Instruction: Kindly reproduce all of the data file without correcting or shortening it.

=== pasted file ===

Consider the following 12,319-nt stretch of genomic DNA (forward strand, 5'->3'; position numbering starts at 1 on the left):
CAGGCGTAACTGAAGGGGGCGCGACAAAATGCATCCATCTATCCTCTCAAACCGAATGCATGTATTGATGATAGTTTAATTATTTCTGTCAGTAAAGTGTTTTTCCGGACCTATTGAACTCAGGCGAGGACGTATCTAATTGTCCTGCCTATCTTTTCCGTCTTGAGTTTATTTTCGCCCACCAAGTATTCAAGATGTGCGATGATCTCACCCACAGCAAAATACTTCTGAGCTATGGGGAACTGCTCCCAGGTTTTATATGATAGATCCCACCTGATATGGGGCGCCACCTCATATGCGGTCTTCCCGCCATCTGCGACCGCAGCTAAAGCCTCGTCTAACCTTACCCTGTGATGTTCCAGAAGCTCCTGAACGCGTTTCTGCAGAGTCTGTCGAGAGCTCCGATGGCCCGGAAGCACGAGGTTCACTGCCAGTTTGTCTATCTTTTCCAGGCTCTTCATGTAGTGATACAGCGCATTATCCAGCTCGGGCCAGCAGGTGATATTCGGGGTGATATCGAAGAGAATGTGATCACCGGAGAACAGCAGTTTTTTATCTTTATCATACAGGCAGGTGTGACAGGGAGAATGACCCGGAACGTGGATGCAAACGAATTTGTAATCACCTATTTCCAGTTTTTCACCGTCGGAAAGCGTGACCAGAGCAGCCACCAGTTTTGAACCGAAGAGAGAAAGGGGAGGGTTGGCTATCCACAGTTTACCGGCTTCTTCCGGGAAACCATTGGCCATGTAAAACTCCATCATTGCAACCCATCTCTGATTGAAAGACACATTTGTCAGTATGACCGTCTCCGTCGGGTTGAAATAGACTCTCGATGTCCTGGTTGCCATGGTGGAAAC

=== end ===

Consider the following 12,319-nt stretch of genomic DNA (forward strand, 5'->3'; position numbering starts at 1 on the left):
CAGGCGTAACTGAAGGGGGCGCGACAAAATGCATCCATCTATCCTCTCAAACCGAATGCATGTATTGATGATAGTTTAATTATTTCTGTCAGTAAAGTGTTTTTCCGGACCTATTGAACTCAGGCGAGGACGTATCTAATTGTCCTGCCTATCTTTTCCGTCTTGAGTTTATTTTCGCCCACCAAGTATTCAAGATGTGCGATGATCTCACCCACAGCAAAATACTTCTGAGCTATGGGGAACTGCTCCCAGGTTTTATATGATAGATCCCACCTGATATGGGGCGCCACCTCATATGCGGTCTTCCCGCCATCTGCGACCGCAGCTAAAGCCTCGTCTAACCTTACCCTGTGATGTTCCAGAAGCTCCTGAACGCGTTTCTGCAGAGTCTGTCGAGAGCTCCGATGGCCCGGAAGCACGAGGTTCACTGCCAGTTTGTCTATCTTTTCCAGGCTCTTCATGTAGTGATACAGCGCATTATCCAGCTCGGGCCAGCAGGTGATATTCGGGGTGATATCGAAGAGAATGTGATCACCGGAGAACAGCAGTTTTTTATCTTTATCATACAGGCAGGTGTGACAGGGAGAATGACCCGGAACGTGGATGCAAACGAATTTGTAATCACCTATTTCCAGTTTTTCACCGTCGGAAAGCGTGACCAGAGCAGCCACCAGTTTTGAACCGAAGAGAGAAAGGGGAGGGTTGGCTATCCACAGTTTACCGGCTTCTTCCGGGAAACCATTGGCCATGTAAAACTCCATCATTGCAACCCATCTCTGATTGAAAGACACATTTGTCAGTATGACCGTCTCCGTCGGGTTGAAATAGACTCTCGATGTCCTGGTTGCCATGGTGGAAAC